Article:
5 lessons in sales from working in a busy NYC restaurant
NYC has always fascinated me, be it the bright lights, the fast pace, the style, the people – it’s the enterprising metropolis of the world. When I graduated from University with a BComm International degree, I decided to take advantage of the J1 visa and spend a couple of months getting to grips with all this vibrant city had to offer. What lay ahead? One busy summer and the greatest lesson in sales I could ever hope to receive.
LESSON 1 – ‘’You’re running for mayor; you’re kissing babies’’ – Relationship building
It’s the cardinal rule of sales – to know your customer is to know your product. In order to successfully grow your business, a company must have a definite understanding of the needs and behaviours of its target market. From my very first day in the restaurant, I was wholly encouraged to engage with each customer.
By getting to know their background, tastes and preferences I could very quickly tailor my sales approach to ensure both parties benefited from the exchange.
Despite being located in the epicentre of the financial district, it quickly became apparent that our clientele were inherently diverse. While initial predictions would have suggested that our primary market would be the Wall St. types – businessmen, mid 30’s, looking to try out the latest addition to the social scene; on opening it was immediately evident that the varied menu offerings, vast craft beer and spirits list was to attract all numbers of customers, from tourists to local residents.
The challenge was simple – engage with each and every customer, get to know their individual preferences so all tastes could be catered for profitably.
LESSON 2 – ‘’Are you hustling?’’ – How to hustle
If there’s one thing I’ve learnt from a summer spent as a server in NYC, it’s how to hustle. Hustling, while may be easily misconstrued as some sort of R&B dance move is actually a formidable lesson in sales in action.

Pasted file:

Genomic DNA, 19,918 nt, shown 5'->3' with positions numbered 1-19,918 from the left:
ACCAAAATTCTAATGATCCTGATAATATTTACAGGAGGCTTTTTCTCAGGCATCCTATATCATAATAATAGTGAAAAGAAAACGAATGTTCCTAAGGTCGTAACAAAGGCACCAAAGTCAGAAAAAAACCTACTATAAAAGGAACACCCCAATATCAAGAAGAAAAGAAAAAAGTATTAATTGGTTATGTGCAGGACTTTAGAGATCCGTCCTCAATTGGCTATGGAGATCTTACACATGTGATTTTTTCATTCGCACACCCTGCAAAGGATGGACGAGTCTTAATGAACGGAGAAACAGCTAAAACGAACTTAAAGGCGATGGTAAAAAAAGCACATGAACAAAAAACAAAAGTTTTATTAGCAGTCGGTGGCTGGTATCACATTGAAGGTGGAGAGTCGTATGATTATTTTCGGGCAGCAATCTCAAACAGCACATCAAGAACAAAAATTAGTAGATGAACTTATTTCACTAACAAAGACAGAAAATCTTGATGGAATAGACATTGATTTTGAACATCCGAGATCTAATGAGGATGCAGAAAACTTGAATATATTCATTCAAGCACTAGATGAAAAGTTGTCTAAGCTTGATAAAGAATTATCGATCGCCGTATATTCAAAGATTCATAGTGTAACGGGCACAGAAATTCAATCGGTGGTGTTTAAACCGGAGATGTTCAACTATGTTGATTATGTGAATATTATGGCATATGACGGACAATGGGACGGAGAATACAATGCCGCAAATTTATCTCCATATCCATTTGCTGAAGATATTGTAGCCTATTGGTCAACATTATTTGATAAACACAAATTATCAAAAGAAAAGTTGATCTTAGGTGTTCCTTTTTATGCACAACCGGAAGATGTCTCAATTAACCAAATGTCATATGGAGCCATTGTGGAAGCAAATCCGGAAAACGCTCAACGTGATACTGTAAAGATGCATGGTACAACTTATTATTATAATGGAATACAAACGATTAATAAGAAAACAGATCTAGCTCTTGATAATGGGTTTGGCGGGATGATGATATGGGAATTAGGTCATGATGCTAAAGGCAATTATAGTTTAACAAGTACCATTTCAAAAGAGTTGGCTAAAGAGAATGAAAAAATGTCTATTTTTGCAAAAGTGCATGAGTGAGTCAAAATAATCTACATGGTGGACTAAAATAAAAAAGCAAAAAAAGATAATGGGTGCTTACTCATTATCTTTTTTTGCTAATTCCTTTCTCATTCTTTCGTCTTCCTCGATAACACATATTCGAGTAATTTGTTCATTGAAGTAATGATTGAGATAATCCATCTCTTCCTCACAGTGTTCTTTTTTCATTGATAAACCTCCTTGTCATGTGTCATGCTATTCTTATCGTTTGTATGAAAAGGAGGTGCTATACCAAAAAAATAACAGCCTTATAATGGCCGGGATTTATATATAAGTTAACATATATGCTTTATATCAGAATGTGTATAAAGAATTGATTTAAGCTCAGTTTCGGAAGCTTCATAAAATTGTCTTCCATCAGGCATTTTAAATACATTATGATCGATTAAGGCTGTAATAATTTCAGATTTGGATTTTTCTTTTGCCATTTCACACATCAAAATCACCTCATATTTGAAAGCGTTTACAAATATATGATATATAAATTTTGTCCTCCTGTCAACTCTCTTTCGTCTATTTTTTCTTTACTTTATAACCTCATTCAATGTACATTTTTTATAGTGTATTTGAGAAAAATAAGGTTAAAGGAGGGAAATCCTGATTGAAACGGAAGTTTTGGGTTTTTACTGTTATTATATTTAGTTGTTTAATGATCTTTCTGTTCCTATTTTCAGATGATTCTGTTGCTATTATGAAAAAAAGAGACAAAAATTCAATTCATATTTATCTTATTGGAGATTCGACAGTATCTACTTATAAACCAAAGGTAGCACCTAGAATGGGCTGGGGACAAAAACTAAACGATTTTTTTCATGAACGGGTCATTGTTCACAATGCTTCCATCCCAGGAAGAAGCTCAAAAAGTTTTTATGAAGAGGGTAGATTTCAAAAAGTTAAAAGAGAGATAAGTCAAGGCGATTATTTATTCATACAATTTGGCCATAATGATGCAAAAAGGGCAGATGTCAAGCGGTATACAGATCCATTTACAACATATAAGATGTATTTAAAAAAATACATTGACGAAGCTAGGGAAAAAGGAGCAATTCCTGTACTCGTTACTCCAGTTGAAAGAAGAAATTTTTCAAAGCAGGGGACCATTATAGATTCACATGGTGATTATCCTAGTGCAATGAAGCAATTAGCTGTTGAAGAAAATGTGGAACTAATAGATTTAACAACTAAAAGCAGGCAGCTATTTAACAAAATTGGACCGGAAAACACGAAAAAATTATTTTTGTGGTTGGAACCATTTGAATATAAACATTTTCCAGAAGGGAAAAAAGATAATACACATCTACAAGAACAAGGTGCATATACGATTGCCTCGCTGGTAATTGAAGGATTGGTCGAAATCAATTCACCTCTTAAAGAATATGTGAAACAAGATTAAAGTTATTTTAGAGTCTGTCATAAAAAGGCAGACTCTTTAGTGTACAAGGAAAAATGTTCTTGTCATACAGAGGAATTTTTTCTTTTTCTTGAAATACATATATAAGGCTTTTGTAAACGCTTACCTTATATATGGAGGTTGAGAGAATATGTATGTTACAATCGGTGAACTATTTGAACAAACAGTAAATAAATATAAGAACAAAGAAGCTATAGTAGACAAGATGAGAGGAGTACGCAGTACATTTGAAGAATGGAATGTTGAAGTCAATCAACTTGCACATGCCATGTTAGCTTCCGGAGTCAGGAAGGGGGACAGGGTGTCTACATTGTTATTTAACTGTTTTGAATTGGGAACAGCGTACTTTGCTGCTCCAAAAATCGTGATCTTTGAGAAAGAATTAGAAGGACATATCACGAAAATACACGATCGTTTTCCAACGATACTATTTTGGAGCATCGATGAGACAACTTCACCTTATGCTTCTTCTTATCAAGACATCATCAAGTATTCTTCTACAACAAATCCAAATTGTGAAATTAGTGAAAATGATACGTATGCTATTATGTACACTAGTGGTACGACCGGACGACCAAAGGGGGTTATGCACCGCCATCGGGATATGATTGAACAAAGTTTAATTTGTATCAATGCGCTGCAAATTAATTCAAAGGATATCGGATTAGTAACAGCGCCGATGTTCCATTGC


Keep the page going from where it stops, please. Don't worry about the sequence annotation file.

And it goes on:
To hustle is to prioritise; learning how to juggle your customers to ensure all needs are met.
Essentially, it’s about being informed and savvy, knowing your prospects, leads and most importantly who your most profitable clients are. In the fast paced industry of restaurant sales, knowing how to hustle was an invaluable tool. From mid-afternoon to late night, each working day our house was full to capacity. Being able to multitask is key especially in a busy sales environment. With a small team of servers and well-over 500 expectant patrons, if we didn’t work together and know how and whom to prioritise then we simply didn’t get paid. Knowing how to get things done in a timely, efficient and profitable manner is the key to business success.
LESSON 3 – ‘’Be Informed, if you’re not informed, get informed’’ – Knowledge is power
Knowledge is everything in sales. Before the doors are even opened, a successful entrepreneur knows who is going to walk through it. What their tastes and preferences are, their age, occupation and what they ate for lunch last Tuesday.